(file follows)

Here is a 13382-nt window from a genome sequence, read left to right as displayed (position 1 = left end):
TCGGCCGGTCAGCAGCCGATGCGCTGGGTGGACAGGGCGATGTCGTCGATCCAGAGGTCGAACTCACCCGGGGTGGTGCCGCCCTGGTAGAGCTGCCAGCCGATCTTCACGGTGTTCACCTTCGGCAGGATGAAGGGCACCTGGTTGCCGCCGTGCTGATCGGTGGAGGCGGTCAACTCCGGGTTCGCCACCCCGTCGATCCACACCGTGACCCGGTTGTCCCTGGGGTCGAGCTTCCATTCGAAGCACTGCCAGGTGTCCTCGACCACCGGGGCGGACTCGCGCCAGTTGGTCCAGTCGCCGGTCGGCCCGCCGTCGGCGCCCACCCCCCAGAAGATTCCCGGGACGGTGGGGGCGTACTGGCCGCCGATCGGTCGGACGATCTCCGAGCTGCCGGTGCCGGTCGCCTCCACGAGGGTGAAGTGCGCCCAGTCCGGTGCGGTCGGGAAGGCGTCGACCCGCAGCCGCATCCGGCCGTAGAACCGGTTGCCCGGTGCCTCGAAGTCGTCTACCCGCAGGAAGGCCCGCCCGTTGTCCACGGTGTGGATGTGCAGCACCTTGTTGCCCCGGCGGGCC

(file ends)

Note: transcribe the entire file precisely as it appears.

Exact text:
Here is a 13382-nt window from a genome sequence, read left to right as displayed (position 1 = left end):
TCGGCCGGTCAGCAGCCGATGCGCTGGGTGGACAGGGCGATGTCGTCGATCCAGAGGTCGAACTCACCCGGGGTGGTGCCGCCCTGGTAGAGCTGCCAGCCGATCTTCACGGTGTTCACCTTCGGCAGGATGAAGGGCACCTGGTTGCCGCCGTGCTGATCGGTGGAGGCGGTCAACTCCGGGTTCGCCACCCCGTCGATCCACACCGTGACCCGGTTGTCCCTGGGGTCGAGCTTCCATTCGAAGCACTGCCAGGTGTCCTCGACCACCGGGGCGGACTCGCGCCAGTTGGTCCAGTCGCCGGTCGGCCCGCCGTCGGCGCCCACCCCCCAGAAGATTCCCGGGACGGTGGGGGCGTACTGGCCGCCGATCGGTCGGACGATCTCCGAGCTGCCGGTGCCGGTCGCCTCCACGAGGGTGAAGTGCGCCCAGTCCGGTGCGGTCGGGAAGGCGTCGACCCGCAGCCGCATCCGGCCGTAGAACCGGTTGCCCGGTGCCTCGAAGTCGTCTACCCGCAGGAAGGCCCGCCCGTTGTCCACGGTGTGGATGTGCAGCACCTTGTTGCCCCGGCGGGCC